Looks like it is a race to the growroom among states these days as medical marijuana and decriminalization measures continue to make waves in legislatures across the nation even if the wake of tough regulatory laws and federal shenanigans. Hot on the heels of medical marijuana rumblings in Massachusetts, we are now getting word that the great debate is coming to Indiana.
In a couple of weeks, aÂ committee of Indiana lawmakers will carefully examine the status of marijuana law in the state and consider several policy shifts. What is surprising is the range of changes being considered; everything from medical marijuana to full legalization is being looked at. The particular issues getting the most attention will be:
- Marijuana and its effect on the Indiana criminal justice system.
- Whether the possession and use of marijuana should continue to be illegal in Indiana and, if so, which penalties and amounts pertaining to marijuana possession and use are appropriate.
- Whether a program for medical marijuana should be implemented in Indiana and, if so, under what parameters.
- Whether marijuana should be treated and controlled like alcohol, with controlled and regulated sales, and special taxation.
Democratic Senator Karen Tallian has pushed for the commission’s creation to deal with what she calls Indiana’s “draconian” marijuana laws. Indeed, in the Hoosier state, possession of under 30 grams of cannabis, and even mere paraphernalia possession can a land a person in prison for up to a year. “One day, I watched three young kids plead cases on possession of small amounts,” Tallian said. “I thought, `Why are we spending all of the time and money to do this?’ Frankly, I put marijuana in the same category as alcohol.”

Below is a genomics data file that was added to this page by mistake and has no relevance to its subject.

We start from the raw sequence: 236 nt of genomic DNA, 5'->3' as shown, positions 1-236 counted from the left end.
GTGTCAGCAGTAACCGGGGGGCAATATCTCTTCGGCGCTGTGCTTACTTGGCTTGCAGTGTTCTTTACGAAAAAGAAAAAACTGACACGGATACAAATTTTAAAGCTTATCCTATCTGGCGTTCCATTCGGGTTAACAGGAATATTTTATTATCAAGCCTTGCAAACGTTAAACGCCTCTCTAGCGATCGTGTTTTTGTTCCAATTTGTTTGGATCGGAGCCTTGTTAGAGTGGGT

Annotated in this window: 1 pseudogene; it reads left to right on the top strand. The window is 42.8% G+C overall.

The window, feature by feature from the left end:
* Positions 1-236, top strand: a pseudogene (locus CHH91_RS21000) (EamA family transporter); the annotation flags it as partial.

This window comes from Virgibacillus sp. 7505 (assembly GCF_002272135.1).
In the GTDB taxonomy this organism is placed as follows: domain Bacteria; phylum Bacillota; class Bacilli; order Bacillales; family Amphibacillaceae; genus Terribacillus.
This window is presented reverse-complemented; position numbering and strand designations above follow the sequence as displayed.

Senator Tallian is also preparing a compelling schedule of testimony to convince her fellow lawmakers. “I’ve got testimony from all different groups,” she said. “They keep calling me wondering when it’s going to be. I had them lined up when the bill was in the senate—medical people, criminal defense attorneys, prosecutors, law enforcement. There are a wide range of people interested in the topic.”
Marijuana reform also has an unlikely ally in conservative Republican Rep. Tom Knollman. The Congressman suffers from multiple sclerosis and has stated that he wishes he could legally try to use marijuana to deal with his pain.
By: Marijuana News